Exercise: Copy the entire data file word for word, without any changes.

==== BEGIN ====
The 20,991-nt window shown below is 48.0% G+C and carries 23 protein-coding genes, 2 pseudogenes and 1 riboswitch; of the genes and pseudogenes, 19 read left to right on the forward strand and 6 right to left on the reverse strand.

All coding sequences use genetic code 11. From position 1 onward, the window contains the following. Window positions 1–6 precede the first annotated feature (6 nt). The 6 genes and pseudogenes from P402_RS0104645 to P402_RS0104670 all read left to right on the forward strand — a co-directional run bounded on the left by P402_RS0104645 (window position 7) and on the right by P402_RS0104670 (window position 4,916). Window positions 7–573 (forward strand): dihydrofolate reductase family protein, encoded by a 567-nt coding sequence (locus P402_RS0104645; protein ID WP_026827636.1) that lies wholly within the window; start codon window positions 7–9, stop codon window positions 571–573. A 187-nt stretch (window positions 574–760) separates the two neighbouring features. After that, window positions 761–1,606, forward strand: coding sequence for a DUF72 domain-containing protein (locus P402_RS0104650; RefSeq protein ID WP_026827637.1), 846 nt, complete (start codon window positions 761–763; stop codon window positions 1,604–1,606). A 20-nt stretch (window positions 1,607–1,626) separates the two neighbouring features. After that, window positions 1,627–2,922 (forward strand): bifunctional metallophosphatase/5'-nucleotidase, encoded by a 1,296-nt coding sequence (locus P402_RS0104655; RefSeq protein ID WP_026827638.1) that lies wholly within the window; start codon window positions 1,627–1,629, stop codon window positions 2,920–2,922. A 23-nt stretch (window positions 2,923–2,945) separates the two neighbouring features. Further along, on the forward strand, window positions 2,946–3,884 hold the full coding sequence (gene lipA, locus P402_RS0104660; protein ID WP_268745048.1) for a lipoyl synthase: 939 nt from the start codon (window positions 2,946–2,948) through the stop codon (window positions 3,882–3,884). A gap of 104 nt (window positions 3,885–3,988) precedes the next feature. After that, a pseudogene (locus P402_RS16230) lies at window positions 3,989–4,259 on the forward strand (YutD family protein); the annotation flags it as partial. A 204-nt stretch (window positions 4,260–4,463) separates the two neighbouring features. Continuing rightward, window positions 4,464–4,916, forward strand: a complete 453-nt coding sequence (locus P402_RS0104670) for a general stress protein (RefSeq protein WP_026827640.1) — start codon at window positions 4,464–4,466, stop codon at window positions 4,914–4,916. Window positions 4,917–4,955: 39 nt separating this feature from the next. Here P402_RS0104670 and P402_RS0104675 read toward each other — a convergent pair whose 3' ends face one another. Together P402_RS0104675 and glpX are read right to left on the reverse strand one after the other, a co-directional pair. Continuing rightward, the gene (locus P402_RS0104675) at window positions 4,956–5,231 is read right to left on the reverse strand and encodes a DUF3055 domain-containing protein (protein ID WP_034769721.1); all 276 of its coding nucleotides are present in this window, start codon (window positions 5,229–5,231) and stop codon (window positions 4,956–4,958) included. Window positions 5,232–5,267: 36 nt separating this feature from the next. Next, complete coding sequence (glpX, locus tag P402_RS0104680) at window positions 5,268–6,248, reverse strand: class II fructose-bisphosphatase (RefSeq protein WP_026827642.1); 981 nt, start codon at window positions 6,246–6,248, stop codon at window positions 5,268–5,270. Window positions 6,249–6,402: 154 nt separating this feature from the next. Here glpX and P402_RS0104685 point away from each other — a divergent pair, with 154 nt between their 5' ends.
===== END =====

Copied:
The 20,991-nt window shown below is 48.0% G+C and carries 23 protein-coding genes, 2 pseudogenes and 1 riboswitch; of the genes and pseudogenes, 19 read left to right on the forward strand and 6 right to left on the reverse strand.

All coding sequences use genetic code 11. From position 1 onward, the window contains the following. Window positions 1–6 precede the first annotated feature (6 nt). The 6 genes and pseudogenes from P402_RS0104645 to P402_RS0104670 all read left to right on the forward strand — a co-directional run bounded on the left by P402_RS0104645 (window position 7) and on the right by P402_RS0104670 (window position 4,916). Window positions 7–573 (forward strand): dihydrofolate reductase family protein, encoded by a 567-nt coding sequence (locus P402_RS0104645; protein ID WP_026827636.1) that lies wholly within the window; start codon window positions 7–9, stop codon window positions 571–573. A 187-nt stretch (window positions 574–760) separates the two neighbouring features. After that, window positions 761–1,606, forward strand: coding sequence for a DUF72 domain-containing protein (locus P402_RS0104650; RefSeq protein ID WP_026827637.1), 846 nt, complete (start codon window positions 761–763; stop codon window positions 1,604–1,606). A 20-nt stretch (window positions 1,607–1,626) separates the two neighbouring features. After that, window positions 1,627–2,922 (forward strand): bifunctional metallophosphatase/5'-nucleotidase, encoded by a 1,296-nt coding sequence (locus P402_RS0104655; RefSeq protein ID WP_026827638.1) that lies wholly within the window; start codon window positions 1,627–1,629, stop codon window positions 2,920–2,922. A 23-nt stretch (window positions 2,923–2,945) separates the two neighbouring features. Further along, on the forward strand, window positions 2,946–3,884 hold the full coding sequence (gene lipA, locus P402_RS0104660; protein ID WP_268745048.1) for a lipoyl synthase: 939 nt from the start codon (window positions 2,946–2,948) through the stop codon (window positions 3,882–3,884). A gap of 104 nt (window positions 3,885–3,988) precedes the next feature. After that, a pseudogene (locus P402_RS16230) lies at window positions 3,989–4,259 on the forward strand (YutD family protein); the annotation flags it as partial. A 204-nt stretch (window positions 4,260–4,463) separates the two neighbouring features. Continuing rightward, window positions 4,464–4,916, forward strand: a complete 453-nt coding sequence (locus P402_RS0104670) for a general stress protein (RefSeq protein WP_026827640.1) — start codon at window positions 4,464–4,466, stop codon at window positions 4,914–4,916. Window positions 4,917–4,955: 39 nt separating this feature from the next. Here P402_RS0104670 and P402_RS0104675 read toward each other — a convergent pair whose 3' ends face one another. Together P402_RS0104675 and glpX are read right to left on the reverse strand one after the other, a co-directional pair. Continuing rightward, the gene (locus P402_RS0104675) at window positions 4,956–5,231 is read right to left on the reverse strand and encodes a DUF3055 domain-containing protein (protein ID WP_034769721.1); all 276 of its coding nucleotides are present in this window, start codon (window positions 5,229–5,231) and stop codon (window positions 4,956–4,958) included. Window positions 5,232–5,267: 36 nt separating this feature from the next. Next, complete coding sequence (glpX, locus tag P402_RS0104680) at window positions 5,268–6,248, reverse strand: class II fructose-bisphosphatase (RefSeq protein WP_026827642.1); 981 nt, start codon at window positions 6,246–6,248, stop codon at window positions 5,268–5,270. Window positions 6,249–6,402: 154 nt separating this feature from the next. Here glpX and P402_RS0104685 point away from each other — a divergent pair, with 154 nt between their 5' ends.